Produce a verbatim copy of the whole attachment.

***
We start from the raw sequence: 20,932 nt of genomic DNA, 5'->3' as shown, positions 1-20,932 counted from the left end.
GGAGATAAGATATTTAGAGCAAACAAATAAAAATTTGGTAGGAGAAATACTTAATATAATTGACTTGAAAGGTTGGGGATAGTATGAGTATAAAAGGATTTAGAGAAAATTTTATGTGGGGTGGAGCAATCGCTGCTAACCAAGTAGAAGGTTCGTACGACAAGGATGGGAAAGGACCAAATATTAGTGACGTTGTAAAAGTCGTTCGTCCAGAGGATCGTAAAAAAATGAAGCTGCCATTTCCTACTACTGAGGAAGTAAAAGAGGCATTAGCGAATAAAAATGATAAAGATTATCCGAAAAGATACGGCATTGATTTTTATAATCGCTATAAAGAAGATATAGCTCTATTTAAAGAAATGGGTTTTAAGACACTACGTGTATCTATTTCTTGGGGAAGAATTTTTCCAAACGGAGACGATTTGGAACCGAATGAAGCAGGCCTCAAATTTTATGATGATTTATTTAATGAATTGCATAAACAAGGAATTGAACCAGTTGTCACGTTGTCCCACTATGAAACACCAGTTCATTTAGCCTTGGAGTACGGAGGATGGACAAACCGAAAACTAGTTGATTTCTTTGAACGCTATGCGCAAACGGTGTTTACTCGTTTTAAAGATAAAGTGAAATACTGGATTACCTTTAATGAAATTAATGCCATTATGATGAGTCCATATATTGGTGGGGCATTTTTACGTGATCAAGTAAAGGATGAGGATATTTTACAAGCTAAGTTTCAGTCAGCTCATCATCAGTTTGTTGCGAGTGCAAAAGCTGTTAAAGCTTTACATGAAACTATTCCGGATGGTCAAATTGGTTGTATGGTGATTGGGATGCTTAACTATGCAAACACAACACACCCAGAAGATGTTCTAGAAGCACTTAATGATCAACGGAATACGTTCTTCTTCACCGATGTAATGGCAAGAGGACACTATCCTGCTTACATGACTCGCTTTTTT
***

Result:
We start from the raw sequence: 20,932 nt of genomic DNA, 5'->3' as shown, positions 1-20,932 counted from the left end.
GGAGATAAGATATTTAGAGCAAACAAATAAAAATTTGGTAGGAGAAATACTTAATATAATTGACTTGAAAGGTTGGGGATAGTATGAGTATAAAAGGATTTAGAGAAAATTTTATGTGGGGTGGAGCAATCGCTGCTAACCAAGTAGAAGGTTCGTACGACAAGGATGGGAAAGGACCAAATATTAGTGACGTTGTAAAAGTCGTTCGTCCAGAGGATCGTAAAAAAATGAAGCTGCCATTTCCTACTACTGAGGAAGTAAAAGAGGCATTAGCGAATAAAAATGATAAAGATTATCCGAAAAGATACGGCATTGATTTTTATAATCGCTATAAAGAAGATATAGCTCTATTTAAAGAAATGGGTTTTAAGACACTACGTGTATCTATTTCTTGGGGAAGAATTTTTCCAAACGGAGACGATTTGGAACCGAATGAAGCAGGCCTCAAATTTTATGATGATTTATTTAATGAATTGCATAAACAAGGAATTGAACCAGTTGTCACGTTGTCCCACTATGAAACACCAGTTCATTTAGCCTTGGAGTACGGAGGATGGACAAACCGAAAACTAGTTGATTTCTTTGAACGCTATGCGCAAACGGTGTTTACTCGTTTTAAAGATAAAGTGAAATACTGGATTACCTTTAATGAAATTAATGCCATTATGATGAGTCCATATATTGGTGGGGCATTTTTACGTGATCAAGTAAAGGATGAGGATATTTTACAAGCTAAGTTTCAGTCAGCTCATCATCAGTTTGTTGCGAGTGCAAAAGCTGTTAAAGCTTTACATGAAACTATTCCGGATGGTCAAATTGGTTGTATGGTGATTGGGATGCTTAACTATGCAAACACAACACACCCAGAAGATGTTCTAGAAGCACTTAATGATCAACGGAATACGTTCTTCTTCACCGATGTAATGGCAAGAGGACACTATCCTGCTTACATGACTCGCTTTTTT